Nov 15 2015

Replacing the HVAC system in your home is a major investment. To ensure you get the full benefit of a new equipment purchase in terms of increased comfort, energy efficiency and cost savings, you need a dependable source of information to help compare different models. One of the most accessible and reliable sources of comparison data available is the EnergyGuide label.

EnergyGuide Label Basics

The Federal Trade Commission (FTC) requires that the manufacturer places EnergyGuide labels on certain types of energy-consuming appliances and HVAC equipment. Since 2013, manufacturers also have to make their products’ EnergyGuide data available online as well. These bright yellow EnergyGuide stickers are quite noticeable on new major appliances like clothes washers, dishwashers, freezers and refrigerators. They’re also found on furnaces, heat pumps, boilers, water heaters, central air conditioner and window units.

Where Does EnergyGuide Label Information Come From?

In January, 2014, the FTC introduced a new EnergyGuide label design with yellow text on a black background that includes data from updated efficiency tests. The energy efficiency testing for EnergyGuide labeling is based on average national electricity costs and equipment run times, which are updated every five years. You’ll likely see a mixture of old and new labels until all the products on the market have been retested with the new efficiency metric.

How to Use the EnergyGuide Label

EnergyGuide labels offers a wealth of comparison data that can help you choose the right HVAC equipment for your needs. The exact details displayed on a label will vary depending on the type of equipment you’re looking at, but here’s a general overview of what’s included:Product details – The type and key features of the equipment are listed in the upper left corner of the label. In the upper right corner, you’ll find the specific product details, including the manufacturer, model number and size. These details can help you make an accurate side-by-side comparison of different units.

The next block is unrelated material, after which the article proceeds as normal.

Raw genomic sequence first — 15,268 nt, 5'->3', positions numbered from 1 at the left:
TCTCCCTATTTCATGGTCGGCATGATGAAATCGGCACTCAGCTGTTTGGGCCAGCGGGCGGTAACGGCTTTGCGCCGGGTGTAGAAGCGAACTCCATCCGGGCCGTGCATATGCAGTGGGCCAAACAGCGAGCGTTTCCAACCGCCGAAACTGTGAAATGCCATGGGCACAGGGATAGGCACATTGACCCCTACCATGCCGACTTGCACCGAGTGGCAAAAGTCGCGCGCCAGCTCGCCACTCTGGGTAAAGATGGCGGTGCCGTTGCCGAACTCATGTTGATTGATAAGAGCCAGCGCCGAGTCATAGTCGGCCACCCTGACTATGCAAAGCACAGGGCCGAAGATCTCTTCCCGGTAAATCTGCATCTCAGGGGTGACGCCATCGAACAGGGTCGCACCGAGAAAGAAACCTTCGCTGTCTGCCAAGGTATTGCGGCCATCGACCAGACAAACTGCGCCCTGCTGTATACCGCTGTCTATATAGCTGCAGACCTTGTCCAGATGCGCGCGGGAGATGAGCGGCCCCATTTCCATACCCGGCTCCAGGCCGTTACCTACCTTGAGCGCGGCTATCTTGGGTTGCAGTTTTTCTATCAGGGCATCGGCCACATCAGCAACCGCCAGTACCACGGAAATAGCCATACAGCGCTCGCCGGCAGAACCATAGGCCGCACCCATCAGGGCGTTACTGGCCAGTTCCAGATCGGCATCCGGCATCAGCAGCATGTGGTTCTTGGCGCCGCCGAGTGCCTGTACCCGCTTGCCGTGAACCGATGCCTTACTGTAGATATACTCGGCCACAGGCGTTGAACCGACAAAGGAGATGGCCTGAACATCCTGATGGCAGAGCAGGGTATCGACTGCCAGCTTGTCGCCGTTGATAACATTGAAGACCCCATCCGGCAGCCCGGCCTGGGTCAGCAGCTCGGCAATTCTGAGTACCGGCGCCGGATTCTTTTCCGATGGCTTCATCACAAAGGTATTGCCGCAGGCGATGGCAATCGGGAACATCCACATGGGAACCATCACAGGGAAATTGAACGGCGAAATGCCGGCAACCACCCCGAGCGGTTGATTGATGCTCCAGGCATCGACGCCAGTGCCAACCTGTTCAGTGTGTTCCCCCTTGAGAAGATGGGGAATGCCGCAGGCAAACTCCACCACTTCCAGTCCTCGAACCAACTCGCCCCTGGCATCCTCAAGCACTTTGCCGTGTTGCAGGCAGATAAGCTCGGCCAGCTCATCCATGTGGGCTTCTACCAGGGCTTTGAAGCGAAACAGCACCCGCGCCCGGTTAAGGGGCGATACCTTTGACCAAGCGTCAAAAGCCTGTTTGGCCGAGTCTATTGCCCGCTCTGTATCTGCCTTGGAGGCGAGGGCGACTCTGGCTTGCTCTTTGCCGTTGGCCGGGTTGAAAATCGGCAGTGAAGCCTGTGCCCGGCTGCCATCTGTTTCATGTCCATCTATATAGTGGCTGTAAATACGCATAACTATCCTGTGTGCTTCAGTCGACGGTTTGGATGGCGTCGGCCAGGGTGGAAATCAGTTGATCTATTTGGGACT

• Efficiency rating – Depending on the type of HVAC equipment you’re shopping for, you’ll see different information listed in the in the middle of the label. Air conditioners have the unit’s seasonal energy efficiency ratio (SEER), while heat pumps list the equipment’s SEER for cooling, and heating seasonal performance factor (HSPF) for heating. Furnace and boiler labels display a unit’s annual fuel utilization efficiency (AFUE).
  • Efficiency range scale – The linear scale just below the efficiency rating shows you how the unit’s efficiency ranks in comparison to other models with similar features.
  • Kilowatt hours – EnergyGuide labels also include an estimate of a unit’s yearly electricity consumption in kilowatt hours. These figures make it easy for you to calculate the potential yearly operating costs of different models using the rates charged by your local energy supplier.
  • Energy Star logo – HVAC equipment and appliances that have met the Department of Energy’s Energy Star program certification criteria have its logo displayed on the bottom right corner of the label. Seeing the Energy Star logo on a particular model’s label tells you the equipment will consume up to 15 percent less energy than a comparable standard unit.
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    When you’re comparing the EnergyGuide data on different makes and models of HVAC equipment, keep in mind that these energy ratings and expected consumption are simply estimates. Installation quality and the condition of your home’s ductwork will have a significant impact on the actual yearly operating costs and your comfort level.

    Learn more about Sullivan Oil & Propane’s solutions for choosing an efficient new HVAC system using the EnergyGuide label, or contact us today at 610-365-1268.

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